Wednesday, 11 February 2009 10:34:21 UTC
stusmith - If Edit and Continue is your thing, you can enable it by setting the Platform Target to x86 during development -- just remember to set it back to whatever it really should be before you ship and test :)

Wednesday, 11 February 2009 10:44:10 UTC
I was all good until I saw this one:

"...Using serialization as a way of persisting state.."

Would you maybe know why this could be a problem?

Wednesday, 11 February 2009 10:54:01 UTC
@Fowl - The purpose of IntPtr is to be exactly large enough to represent a pointer. "How big does a pointer need to be in this process?" and "How many bits is this process?" are just two ways of asking exactly the same question.
Wednesday, 11 February 2009 11:09:23 UTC
Something else to consider when running studio on 64 bit machines are third party libraries. It's not 64 bit per say, it's the newer OS needed. I just fought through getting an older version of Infragistics working on a Server 2008 system I setup. There are strange hoops I needed to jump through to get it loaded. This is all a requirement of the project I'm working on where I need some older stuff. If I was able to move to the latest and greatest Infragistics I would have been fine (or at least their docs say so: ).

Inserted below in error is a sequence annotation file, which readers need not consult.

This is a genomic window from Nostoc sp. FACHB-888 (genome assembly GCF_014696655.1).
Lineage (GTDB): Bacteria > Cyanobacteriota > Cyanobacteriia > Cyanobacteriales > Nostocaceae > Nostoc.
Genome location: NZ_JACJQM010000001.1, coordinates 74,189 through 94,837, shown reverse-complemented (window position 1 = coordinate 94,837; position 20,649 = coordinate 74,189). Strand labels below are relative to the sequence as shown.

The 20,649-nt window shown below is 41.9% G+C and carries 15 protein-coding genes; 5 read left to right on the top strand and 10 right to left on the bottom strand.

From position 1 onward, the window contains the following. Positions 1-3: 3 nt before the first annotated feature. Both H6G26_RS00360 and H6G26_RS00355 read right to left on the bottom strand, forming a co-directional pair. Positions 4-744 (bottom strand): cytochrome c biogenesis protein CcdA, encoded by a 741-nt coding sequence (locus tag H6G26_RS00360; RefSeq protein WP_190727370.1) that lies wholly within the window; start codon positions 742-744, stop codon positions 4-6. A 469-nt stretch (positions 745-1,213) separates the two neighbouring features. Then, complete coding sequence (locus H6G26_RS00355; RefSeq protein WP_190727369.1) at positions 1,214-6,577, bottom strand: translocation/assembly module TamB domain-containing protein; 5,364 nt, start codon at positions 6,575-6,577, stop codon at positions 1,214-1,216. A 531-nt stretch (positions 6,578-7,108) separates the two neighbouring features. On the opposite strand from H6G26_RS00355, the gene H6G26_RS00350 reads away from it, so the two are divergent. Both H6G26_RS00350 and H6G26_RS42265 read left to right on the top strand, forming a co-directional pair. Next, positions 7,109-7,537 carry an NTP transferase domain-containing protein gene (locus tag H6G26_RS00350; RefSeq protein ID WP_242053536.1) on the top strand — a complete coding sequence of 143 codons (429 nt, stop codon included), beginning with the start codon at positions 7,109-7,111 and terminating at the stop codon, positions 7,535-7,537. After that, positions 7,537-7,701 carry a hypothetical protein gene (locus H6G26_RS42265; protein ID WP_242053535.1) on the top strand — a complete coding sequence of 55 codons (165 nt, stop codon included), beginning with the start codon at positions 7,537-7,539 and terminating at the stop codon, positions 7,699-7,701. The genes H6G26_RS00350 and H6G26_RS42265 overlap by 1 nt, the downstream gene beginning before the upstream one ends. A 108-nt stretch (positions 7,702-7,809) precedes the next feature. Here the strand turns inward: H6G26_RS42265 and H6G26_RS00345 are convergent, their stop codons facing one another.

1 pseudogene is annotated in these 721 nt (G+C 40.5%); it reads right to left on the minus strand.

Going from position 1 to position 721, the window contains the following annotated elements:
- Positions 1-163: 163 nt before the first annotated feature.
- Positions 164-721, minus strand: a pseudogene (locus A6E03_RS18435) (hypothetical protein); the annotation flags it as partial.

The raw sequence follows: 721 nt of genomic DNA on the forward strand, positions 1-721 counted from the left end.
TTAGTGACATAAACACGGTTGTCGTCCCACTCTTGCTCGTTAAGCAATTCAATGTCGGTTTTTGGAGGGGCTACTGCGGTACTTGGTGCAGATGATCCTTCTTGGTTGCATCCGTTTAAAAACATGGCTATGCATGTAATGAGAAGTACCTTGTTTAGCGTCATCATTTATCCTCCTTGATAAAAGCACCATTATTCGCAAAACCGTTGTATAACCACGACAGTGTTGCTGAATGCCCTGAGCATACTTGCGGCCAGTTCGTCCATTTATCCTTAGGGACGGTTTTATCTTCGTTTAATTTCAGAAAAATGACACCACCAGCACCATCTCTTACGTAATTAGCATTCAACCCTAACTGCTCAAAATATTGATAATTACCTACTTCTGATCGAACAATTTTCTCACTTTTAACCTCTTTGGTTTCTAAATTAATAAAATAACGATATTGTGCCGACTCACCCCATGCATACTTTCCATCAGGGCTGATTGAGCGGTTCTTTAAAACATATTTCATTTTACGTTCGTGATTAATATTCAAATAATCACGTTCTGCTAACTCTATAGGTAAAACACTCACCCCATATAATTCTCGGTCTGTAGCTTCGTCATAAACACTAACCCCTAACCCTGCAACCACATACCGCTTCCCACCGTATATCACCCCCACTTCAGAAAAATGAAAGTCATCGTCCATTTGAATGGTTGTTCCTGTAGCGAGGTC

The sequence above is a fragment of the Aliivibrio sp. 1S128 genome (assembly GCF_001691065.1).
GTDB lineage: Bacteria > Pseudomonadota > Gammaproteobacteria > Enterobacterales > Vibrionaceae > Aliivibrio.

But keep this in mind when thinking about "making the jump", you might have to play around to find just the right secret handshake to get it all working. There must be some configurations that just won't work but so far I've been quite successful.

As an aside, running Windows 2008 server as a workstation OS is working out great so far.


Wednesday, 11 February 2009 12:46:50 UTC
One other thing worth mentioning is that there are multiple GAC's on x64. This was a gotcha for me when I had a third-party binary that required me to compile in x86 I didn't realize that there was a separate GAC for x86 and x64.
Wednesday, 11 February 2009 13:19:16 UTC
I'd like to point out that XNA apps have to be 32 bit.
Mike Swaim
Wednesday, 11 February 2009 13:40:36 UTC
@Vladan Strigo
Migration considerations

So after all that, what are the considerations with respect to serialization?

* IntPtr is either 4 or 8 bytes in length depending on the platform. If you serialize the information then you are writing platform-specific data to the output. This means that you can and will experience problems if you attempt to share this information.
Wednesday, 11 February 2009 15:08:09 UTC
The most important take away, from MSDN:
"If you have 100% type safe managed code then you really can just copy it to the 64-bit platform and run it successfully under the 64-bit CLR."
If you do that, you're golden. Moving right along.

If only it were that true. It all pre-supposes that any .NET assembly added to the mix is also 32/64-bit transparent. I'm currently dealing with this issue with IBM's Informix drivers for .NET. The 64-bit doesn't quite register itself properly and so you end up having to link directly to it thus causing issues for a 32-bit only user.
Wednesday, 11 February 2009 15:42:06 UTC